Tankless water heaters have been the norm in much of Europe and Japan for several years. It is only recently that this phenomenon is catching on in the United States.

One of the biggest selling points when it comes to a tankless heater is how little space they take up. In addition to being compact, are there other benefits of tankless water heaters? For example, are they able to provide water on demand for the entire home? This post will answer these questions and provide a basic understanding of how tankless water heaters work.

What Is a Tankless Water Heater?

As the name implies, a tankless water heater is a water heater that does not need a tank to store heated water. It provides hot water on demand. Tankless water heaters can be used to heat all the hot water in the house. Or they can be connected to a particular tap or appliance.

Tankless water heaters are about twice as expensive as conventional water heaters. In some areas, government tax credits and rebates from utility companies can make them less expensive. When you look at the amount of energy you save and factor in the extended life of a tankless water heater compared to a traditional model, it is possible that you will recoup your money in just a couple of years.

Tankless water heaters come in two varieties. They are electric- or gas-operated.

The Basic Operation of a Gas Tankless Water Heater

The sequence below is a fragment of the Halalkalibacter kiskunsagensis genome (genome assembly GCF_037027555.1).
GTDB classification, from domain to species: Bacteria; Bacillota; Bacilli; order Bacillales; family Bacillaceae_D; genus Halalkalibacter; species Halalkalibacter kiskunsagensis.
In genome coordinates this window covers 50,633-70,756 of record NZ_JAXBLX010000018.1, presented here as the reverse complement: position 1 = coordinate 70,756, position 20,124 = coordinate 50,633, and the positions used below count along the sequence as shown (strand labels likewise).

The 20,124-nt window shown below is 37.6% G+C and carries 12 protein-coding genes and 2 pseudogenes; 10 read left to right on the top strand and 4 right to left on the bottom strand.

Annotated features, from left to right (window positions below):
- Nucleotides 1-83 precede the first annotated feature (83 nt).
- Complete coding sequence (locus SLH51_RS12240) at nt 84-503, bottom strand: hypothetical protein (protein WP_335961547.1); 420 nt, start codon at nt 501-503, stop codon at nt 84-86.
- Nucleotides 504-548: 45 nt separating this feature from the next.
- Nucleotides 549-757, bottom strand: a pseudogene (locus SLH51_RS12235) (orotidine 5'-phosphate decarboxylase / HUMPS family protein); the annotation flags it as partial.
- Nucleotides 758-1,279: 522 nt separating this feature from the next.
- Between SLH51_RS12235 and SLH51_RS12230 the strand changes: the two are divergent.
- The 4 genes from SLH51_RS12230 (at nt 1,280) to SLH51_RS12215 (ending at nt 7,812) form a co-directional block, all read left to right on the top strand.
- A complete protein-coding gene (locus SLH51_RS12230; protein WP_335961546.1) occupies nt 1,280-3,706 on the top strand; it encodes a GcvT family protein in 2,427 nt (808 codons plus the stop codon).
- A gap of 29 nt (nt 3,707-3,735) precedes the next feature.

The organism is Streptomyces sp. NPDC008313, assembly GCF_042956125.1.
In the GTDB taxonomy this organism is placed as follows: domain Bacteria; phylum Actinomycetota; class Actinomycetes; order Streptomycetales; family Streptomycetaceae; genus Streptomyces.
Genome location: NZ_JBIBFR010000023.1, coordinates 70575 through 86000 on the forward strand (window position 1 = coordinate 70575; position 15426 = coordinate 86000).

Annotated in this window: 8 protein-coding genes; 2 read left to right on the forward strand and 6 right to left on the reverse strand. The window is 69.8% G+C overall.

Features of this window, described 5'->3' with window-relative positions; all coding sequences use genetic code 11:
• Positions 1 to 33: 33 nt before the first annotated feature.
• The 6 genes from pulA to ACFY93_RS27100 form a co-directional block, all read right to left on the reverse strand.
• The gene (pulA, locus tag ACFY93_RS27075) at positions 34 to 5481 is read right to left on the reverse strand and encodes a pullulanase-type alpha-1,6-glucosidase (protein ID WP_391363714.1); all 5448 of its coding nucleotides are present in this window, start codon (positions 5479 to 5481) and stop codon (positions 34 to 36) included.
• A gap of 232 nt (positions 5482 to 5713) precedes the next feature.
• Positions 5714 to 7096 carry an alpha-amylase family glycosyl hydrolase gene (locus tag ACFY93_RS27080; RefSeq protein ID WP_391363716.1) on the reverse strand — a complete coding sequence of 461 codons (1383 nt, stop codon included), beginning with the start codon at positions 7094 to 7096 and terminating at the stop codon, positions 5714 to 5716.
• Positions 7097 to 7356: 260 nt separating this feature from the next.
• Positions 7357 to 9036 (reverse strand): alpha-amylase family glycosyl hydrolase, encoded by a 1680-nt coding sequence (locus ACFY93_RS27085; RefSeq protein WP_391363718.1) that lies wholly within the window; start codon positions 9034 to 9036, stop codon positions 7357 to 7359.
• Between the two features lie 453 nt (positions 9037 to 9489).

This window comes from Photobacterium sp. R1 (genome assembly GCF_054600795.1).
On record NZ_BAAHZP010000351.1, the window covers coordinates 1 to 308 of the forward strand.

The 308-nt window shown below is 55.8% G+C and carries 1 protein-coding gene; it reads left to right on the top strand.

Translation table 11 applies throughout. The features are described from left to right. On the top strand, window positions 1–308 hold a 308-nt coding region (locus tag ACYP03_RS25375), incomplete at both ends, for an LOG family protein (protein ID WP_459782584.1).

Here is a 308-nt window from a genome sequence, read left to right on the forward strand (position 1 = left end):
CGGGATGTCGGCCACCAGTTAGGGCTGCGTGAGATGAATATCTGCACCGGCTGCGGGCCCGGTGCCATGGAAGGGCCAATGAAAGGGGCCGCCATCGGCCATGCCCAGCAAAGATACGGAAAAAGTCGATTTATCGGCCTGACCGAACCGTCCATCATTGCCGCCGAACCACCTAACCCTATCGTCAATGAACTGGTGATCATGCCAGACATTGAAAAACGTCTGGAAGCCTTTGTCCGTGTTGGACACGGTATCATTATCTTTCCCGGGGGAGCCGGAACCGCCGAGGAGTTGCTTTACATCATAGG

Tankless water heaters have a heat exchanger. The heat exchanger transfers the heat it absorbs from the fuel source to the water that is traveling around the heat exchanger in metal tubes.

There is no standing water in a tankless unit. There is not a bunch of water sitting around losing heat, only to be reheated again as it waits to be used. This is why tankless water heaters, be they gas or electric, are more energy-efficient than traditional water heaters.

A tankless water heater is flow controlled. This means that the system only activates when an appliance, showerhead, or tap is requesting water. When that happens, the unit produces phenomenally high amounts of heat and pulls it through the system.

If you are not using the water in your home, your tankless water heater is not active. It is basically off.

A gas tankless water heater is going to use natural gas from the county or the city to heat water as it travels through the exchanger. Some people use a propane tank stored locally on the property as a fuel source.

With a gas unit, gas is fed into the unit to a burner that produces a flame. The heat exchanger sits on top of the burner and absorbs the heat produced by the burner.

Cold water is fed in through the unit. It travels around the exterior of the heat exchanger through coils, where it is brought up to the specified temperature. From there, it travels out through your home’s plumbing system to deliver hot water throughout the house.

The Basic Operation of an Electric Tankless Water Heater

An electric tankless water heater has a flow sensor that activates when you turn on a hot water faucet. Once the tankless heater is activated, a series of heating elements heat the water and continue to heat the water until it receives information from the flow sensor that the water has stopped flowing because you have turned off the faucet or showerhead.

The heater only operates for a few minutes each day as opposed to cycling on and off all day, like a traditional tank water heater. As a result, energy costs can be reduced by up to 50%.